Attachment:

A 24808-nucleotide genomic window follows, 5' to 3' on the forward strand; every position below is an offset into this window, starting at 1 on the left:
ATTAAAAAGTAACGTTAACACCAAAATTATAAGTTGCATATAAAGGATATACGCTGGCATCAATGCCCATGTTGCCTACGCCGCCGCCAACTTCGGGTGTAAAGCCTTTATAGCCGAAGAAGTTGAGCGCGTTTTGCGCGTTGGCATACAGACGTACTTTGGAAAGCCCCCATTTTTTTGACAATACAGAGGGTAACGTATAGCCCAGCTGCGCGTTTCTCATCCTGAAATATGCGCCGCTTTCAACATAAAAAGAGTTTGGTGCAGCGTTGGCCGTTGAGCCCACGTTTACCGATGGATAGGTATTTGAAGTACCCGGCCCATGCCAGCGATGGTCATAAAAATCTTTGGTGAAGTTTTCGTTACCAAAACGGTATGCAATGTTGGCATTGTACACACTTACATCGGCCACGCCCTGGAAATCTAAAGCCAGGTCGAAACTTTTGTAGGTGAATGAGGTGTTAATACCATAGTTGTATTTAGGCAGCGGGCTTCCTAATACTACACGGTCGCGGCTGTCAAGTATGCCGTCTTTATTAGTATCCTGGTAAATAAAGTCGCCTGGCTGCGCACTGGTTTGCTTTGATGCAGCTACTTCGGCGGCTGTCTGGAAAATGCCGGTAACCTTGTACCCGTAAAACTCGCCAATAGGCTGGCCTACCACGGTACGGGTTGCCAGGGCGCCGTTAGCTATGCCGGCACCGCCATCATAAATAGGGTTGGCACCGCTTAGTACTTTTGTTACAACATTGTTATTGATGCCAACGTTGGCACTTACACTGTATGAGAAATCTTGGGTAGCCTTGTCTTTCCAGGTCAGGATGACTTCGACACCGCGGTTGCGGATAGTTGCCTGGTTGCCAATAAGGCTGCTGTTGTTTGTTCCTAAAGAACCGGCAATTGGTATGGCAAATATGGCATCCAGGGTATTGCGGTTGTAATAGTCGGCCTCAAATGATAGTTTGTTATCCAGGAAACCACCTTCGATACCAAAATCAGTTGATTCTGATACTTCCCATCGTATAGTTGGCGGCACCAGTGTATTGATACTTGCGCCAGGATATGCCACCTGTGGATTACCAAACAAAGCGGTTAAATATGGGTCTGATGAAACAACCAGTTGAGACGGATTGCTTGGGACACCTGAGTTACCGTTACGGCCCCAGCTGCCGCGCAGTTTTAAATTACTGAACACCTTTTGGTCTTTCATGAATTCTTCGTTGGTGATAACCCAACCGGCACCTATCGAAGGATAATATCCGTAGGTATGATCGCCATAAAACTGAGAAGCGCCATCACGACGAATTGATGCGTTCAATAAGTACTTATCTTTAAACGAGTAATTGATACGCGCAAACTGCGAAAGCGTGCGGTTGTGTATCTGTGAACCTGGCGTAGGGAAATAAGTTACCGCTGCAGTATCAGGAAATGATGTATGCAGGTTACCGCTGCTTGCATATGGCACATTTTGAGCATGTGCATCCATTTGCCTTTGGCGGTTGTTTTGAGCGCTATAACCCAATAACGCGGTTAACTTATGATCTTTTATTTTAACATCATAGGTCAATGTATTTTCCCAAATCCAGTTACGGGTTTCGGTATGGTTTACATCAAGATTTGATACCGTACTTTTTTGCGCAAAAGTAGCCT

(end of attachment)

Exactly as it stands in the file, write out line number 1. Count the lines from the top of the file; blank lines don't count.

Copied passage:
A 24808-nucleotide genomic window follows, 5' to 3' on the forward strand; every position below is an offset into this window, starting at 1 on the left: